Tuesday, September 22, 2015

Why Planned Parenthood Gets Federal Funding

Yesterday, a Star Tribune letter writer (who self-identified as a pacifist Quaker) asked why Planned Parenthood doesn't just stop taking money from the federal government. Why do they (in his words) "cling" to a funding stream that comes from people who may oppose abortion?

I knew the reason in general: because what Planned Parenthood does costs lots of money on an ongoing basis, and the letter-writer's suggestion that it should replace the money with grants, donations, and corporate sponsorships would result in a funding stream that is unreliable.

Another letter-writer from today's paper did a better job of explaining it:

The answer is that Planned Parenthood is, in fact, funded with foundation grants, corporate sponsorships, individual donations and, of course, fees for services. Government money, which does not cover abortion services, comes from the Title X Family Planning Program and from Medicaid, and provides only about a third of Planned Parenthood’s revenue.

Title X, which has been in existence for more than 40 years, trains staff members to provide reproductive health care to teenagers, people with limited English, and people with complex social situations, including victims of domestic violence, the homeless and the mentally ill. Medicaid covers health care for those without the financial means to buy private insurance. Planned Parenthood is not the only health care facility to receive both Title X and Medicaid funding, nor is it the only one offering abortion services; it is, however, the only health care facility to be demonized for ideological and political purposes, likely because Planned Parenthood, more than any other facility, empowers poor women to make their own reproductive choices, without shaming and without being judgmental.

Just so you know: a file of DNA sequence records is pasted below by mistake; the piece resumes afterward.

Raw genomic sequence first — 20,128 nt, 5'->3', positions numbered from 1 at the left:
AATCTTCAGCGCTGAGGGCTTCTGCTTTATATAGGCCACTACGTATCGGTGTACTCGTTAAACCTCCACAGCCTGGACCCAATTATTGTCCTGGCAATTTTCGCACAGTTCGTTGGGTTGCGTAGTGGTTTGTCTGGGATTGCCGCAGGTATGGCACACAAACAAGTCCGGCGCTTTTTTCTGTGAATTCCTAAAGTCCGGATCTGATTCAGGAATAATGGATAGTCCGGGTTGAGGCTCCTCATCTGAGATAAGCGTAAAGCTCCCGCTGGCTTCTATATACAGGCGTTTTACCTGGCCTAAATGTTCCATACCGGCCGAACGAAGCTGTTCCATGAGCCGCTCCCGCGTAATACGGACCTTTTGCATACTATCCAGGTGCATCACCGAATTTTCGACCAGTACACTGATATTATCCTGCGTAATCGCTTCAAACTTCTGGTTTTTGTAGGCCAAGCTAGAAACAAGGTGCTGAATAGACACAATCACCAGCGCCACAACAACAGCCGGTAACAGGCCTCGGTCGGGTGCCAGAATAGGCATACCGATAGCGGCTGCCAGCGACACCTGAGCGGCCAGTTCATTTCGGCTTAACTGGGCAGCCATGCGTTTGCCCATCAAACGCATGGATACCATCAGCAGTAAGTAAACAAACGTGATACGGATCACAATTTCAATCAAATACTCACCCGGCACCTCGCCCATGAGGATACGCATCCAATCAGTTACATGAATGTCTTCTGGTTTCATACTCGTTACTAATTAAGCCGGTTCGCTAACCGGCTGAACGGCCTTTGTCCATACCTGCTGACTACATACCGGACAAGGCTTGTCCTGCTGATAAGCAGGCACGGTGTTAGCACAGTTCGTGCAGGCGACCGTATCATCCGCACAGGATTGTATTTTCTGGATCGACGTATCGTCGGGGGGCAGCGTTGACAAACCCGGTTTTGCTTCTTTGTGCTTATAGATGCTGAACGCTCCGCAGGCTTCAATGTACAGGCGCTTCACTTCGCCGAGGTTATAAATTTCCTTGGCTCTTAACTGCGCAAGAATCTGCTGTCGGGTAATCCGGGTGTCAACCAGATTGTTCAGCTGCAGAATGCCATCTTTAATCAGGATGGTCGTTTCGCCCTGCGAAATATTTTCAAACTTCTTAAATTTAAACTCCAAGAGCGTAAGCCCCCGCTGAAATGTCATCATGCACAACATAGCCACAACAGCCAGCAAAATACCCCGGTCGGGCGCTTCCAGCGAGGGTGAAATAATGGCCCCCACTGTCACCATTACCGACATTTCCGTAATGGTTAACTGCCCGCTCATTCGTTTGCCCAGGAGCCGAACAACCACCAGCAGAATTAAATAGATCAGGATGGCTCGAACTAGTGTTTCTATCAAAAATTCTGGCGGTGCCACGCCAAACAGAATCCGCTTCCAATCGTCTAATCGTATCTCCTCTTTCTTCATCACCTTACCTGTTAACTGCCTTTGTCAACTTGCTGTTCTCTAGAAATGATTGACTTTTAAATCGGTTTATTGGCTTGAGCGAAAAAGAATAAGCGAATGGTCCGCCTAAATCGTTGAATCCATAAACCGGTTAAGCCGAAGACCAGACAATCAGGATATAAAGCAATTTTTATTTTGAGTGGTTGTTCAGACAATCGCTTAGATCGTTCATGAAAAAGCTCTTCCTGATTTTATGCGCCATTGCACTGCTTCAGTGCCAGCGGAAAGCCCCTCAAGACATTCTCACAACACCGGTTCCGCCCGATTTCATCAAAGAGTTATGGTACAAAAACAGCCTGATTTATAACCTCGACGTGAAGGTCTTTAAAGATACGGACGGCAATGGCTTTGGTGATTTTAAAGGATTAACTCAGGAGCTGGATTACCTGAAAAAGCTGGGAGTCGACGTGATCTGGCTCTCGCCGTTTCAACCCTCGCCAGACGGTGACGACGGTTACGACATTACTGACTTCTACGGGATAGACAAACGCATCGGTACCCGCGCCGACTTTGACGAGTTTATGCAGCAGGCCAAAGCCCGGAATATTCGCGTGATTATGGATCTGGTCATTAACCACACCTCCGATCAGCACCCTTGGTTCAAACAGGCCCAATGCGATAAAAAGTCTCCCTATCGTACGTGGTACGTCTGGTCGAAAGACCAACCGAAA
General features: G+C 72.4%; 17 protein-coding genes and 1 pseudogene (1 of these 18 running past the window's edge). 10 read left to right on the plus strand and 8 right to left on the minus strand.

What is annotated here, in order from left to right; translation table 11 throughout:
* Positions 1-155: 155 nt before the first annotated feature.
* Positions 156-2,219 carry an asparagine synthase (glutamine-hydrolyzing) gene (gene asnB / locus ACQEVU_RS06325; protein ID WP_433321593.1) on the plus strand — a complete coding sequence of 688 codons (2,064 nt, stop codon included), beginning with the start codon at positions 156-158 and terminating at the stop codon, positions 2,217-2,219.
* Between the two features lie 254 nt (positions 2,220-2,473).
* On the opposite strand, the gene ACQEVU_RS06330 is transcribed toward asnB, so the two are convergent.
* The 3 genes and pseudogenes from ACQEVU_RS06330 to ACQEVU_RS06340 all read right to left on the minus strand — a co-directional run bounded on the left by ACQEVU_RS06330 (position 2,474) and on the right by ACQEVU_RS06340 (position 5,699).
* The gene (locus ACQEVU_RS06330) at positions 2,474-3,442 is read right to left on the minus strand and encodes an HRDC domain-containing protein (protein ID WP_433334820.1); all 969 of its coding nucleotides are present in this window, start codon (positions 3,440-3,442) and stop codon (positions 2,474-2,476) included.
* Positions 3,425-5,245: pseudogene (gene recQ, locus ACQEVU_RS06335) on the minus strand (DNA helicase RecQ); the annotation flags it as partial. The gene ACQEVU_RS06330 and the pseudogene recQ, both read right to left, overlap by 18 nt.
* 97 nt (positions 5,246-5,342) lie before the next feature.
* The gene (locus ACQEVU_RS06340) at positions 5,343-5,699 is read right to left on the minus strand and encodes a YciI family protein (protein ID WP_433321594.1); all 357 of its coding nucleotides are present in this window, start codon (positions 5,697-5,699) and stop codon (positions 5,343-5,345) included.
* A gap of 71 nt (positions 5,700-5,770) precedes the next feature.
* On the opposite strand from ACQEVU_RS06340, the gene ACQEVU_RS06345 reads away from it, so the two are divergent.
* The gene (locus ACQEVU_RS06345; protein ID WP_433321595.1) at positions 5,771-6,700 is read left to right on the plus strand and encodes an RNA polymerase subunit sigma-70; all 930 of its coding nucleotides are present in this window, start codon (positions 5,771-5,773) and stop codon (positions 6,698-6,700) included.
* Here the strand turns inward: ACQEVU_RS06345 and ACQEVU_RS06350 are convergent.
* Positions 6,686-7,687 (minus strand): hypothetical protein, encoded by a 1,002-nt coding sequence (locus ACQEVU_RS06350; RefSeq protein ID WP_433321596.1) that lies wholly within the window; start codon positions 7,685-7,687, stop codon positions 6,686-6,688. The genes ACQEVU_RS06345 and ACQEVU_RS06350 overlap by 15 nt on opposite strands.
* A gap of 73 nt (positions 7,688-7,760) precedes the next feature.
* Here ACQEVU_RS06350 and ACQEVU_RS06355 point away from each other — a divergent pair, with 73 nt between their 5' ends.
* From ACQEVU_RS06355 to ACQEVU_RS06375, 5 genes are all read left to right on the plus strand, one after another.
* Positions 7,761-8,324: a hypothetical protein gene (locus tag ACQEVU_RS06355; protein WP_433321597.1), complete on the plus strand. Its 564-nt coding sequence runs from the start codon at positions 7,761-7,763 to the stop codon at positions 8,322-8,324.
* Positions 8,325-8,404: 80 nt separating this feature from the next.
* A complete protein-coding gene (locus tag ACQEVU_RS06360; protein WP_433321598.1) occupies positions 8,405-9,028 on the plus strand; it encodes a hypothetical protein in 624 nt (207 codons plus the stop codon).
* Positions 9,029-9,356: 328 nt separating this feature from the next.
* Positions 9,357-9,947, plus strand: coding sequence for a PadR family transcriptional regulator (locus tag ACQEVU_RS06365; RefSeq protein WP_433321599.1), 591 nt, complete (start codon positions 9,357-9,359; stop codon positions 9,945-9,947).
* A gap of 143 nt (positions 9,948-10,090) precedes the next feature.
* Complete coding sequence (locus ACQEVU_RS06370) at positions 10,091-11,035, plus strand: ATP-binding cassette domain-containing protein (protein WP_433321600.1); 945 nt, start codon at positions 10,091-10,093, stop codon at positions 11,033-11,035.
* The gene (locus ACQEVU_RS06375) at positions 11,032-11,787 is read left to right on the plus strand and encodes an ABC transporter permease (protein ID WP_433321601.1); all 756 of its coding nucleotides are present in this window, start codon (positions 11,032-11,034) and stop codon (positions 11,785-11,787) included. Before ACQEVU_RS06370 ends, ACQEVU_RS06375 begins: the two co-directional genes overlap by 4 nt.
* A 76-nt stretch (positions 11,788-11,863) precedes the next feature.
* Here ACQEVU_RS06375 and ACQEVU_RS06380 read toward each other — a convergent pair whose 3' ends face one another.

In many parts of the country, Planned Parenthood is the only health care facility providing family planning services, cancer screening, prenatal care, and STD screening and treatment to poor women; there simply aren’t enough clinics available to absorb the thousands of women who would lose access to reproductive health care if Planned Parenthood were to lose government funding. Is it really both cost-effective and ethical to deny poor women access to lifesaving health care? [Emphasis added.]
Thanks to Joyce Denn of Woodbury for her cogent answer.

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